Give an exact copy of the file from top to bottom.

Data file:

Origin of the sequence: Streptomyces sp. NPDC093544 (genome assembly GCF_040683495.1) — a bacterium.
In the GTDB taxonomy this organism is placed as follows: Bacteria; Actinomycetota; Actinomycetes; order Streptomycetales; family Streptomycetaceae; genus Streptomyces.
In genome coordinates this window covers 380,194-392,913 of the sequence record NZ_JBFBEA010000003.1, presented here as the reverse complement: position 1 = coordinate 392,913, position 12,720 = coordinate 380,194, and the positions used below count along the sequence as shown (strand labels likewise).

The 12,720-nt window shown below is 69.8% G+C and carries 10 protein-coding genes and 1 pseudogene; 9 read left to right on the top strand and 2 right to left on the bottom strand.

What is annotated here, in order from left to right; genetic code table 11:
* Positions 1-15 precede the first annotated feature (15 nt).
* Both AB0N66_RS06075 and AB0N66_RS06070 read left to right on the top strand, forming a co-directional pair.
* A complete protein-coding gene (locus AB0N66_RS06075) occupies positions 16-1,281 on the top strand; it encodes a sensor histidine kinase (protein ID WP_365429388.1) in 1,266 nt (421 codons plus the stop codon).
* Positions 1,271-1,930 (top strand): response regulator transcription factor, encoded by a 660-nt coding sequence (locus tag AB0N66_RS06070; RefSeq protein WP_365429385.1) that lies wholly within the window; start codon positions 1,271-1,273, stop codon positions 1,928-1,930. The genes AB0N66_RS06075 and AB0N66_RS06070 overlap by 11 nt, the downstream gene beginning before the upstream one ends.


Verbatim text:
Origin of the sequence: Streptomyces sp. NPDC093544 (genome assembly GCF_040683495.1) — a bacterium.
In the GTDB taxonomy this organism is placed as follows: Bacteria; Actinomycetota; Actinomycetes; order Streptomycetales; family Streptomycetaceae; genus Streptomyces.
In genome coordinates this window covers 380,194-392,913 of the sequence record NZ_JBFBEA010000003.1, presented here as the reverse complement: position 1 = coordinate 392,913, position 12,720 = coordinate 380,194, and the positions used below count along the sequence as shown (strand labels likewise).

The 12,720-nt window shown below is 69.8% G+C and carries 10 protein-coding genes and 1 pseudogene; 9 read left to right on the top strand and 2 right to left on the bottom strand.

What is annotated here, in order from left to right; genetic code table 11:
* Positions 1-15 precede the first annotated feature (15 nt).
* Both AB0N66_RS06075 and AB0N66_RS06070 read left to right on the top strand, forming a co-directional pair.
* A complete protein-coding gene (locus AB0N66_RS06075) occupies positions 16-1,281 on the top strand; it encodes a sensor histidine kinase (protein ID WP_365429388.1) in 1,266 nt (421 codons plus the stop codon).
* Positions 1,271-1,930 (top strand): response regulator transcription factor, encoded by a 660-nt coding sequence (locus tag AB0N66_RS06070; RefSeq protein WP_365429385.1) that lies wholly within the window; start codon positions 1,271-1,273, stop codon positions 1,928-1,930. The genes AB0N66_RS06075 and AB0N66_RS06070 overlap by 11 nt, the downstream gene beginning before the upstream one ends.